Sheaf Morphisms Induced by Dynamical Systems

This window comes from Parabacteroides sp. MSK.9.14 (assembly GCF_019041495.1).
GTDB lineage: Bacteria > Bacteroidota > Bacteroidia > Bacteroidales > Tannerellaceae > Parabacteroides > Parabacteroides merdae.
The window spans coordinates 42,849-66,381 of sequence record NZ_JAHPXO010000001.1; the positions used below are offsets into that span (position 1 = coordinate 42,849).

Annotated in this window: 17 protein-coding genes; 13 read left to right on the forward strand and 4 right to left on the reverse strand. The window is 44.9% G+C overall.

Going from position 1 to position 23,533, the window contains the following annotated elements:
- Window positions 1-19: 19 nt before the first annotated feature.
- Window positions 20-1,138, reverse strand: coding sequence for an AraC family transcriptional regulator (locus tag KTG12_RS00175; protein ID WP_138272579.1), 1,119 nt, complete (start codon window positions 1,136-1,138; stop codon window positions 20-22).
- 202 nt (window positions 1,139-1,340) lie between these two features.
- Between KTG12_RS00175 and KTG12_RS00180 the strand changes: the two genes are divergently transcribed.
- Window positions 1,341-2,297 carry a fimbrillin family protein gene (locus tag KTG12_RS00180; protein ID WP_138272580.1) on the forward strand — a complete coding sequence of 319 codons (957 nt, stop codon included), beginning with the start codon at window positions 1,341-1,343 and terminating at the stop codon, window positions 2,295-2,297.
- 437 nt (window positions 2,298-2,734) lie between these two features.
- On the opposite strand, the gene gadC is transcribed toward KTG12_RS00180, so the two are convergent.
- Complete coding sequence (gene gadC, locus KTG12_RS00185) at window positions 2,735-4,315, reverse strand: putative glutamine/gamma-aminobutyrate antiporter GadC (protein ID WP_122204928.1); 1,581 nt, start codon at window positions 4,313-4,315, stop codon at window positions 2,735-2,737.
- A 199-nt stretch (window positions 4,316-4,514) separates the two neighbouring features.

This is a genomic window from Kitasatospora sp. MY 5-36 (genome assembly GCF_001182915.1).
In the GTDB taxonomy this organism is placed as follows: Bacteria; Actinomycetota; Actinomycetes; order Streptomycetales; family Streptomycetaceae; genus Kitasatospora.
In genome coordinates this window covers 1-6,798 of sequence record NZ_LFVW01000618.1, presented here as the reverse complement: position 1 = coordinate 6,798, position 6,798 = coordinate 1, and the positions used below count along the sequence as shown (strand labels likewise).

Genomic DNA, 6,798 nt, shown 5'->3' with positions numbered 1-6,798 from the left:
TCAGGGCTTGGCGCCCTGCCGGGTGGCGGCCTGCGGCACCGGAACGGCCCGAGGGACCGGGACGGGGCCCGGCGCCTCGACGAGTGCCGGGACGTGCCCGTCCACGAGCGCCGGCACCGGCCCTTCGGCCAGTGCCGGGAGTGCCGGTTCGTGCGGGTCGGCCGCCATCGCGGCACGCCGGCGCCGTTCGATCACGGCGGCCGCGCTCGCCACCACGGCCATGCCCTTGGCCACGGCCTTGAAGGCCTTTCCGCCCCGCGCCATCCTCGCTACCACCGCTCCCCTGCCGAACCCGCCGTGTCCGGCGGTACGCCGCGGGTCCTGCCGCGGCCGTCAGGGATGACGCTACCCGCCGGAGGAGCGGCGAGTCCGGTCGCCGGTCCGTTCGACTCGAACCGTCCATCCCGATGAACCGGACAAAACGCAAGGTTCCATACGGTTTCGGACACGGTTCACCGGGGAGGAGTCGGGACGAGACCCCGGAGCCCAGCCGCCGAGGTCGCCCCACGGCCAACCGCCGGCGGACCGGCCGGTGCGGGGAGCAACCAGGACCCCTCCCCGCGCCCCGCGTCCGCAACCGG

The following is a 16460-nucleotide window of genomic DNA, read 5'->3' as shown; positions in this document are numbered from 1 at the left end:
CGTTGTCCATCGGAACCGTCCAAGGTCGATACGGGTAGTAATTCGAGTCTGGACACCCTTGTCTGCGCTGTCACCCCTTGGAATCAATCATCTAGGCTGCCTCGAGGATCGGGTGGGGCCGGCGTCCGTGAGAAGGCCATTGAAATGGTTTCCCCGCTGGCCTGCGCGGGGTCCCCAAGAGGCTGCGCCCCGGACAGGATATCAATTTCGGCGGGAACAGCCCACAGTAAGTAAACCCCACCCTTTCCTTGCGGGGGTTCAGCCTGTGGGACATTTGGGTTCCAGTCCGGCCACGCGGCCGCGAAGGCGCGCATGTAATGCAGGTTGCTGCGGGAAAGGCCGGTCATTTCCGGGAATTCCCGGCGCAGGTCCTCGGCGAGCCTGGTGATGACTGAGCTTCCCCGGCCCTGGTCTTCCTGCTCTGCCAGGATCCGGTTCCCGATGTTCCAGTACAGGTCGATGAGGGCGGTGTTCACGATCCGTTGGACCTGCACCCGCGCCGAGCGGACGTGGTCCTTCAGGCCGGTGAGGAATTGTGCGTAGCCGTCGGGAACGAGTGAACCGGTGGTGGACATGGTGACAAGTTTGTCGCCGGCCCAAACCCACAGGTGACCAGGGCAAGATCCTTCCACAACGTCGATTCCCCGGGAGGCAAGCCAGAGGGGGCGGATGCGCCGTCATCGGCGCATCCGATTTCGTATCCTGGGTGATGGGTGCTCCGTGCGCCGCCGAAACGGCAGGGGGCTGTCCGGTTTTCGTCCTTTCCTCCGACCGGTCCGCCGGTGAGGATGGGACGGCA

Interrelated sets of data can be modeled in the form of a mathematical object called a sheaf. Essentially, a sheaf over a collection of sets represents a hypothesis about exactly how the data in those sets affect one another. This structure has many useful properties for data analysis and is the optimal way to think about the relationships between all sorts of data sets. Now similarly, a dynamical system acting on a set is a way of modeling relationships within a set of data and how they progress over time. Dynamical systems model many physical events or other patterns that can be found in the real world and can be used to make predictions about the future state of a set of data or even of many related sets of data. Bringing these two modeling concepts together we will demonstrate how, firstly, a dynamical system over a set of data can be represented in the form of a sheaf, and that doing so will provide all the analytic tools of sheaf theory to the study of that dynamical system. Secondly we will show that when such a sheaf is constructed, the progression of the time parameter of the dynamical system induces functions on the stalks of that sheaf and this set of new functions is in fact a sheaf morphism. Lastly we will show a few examples of this construction being done and how in some cases it can be done in more than one way.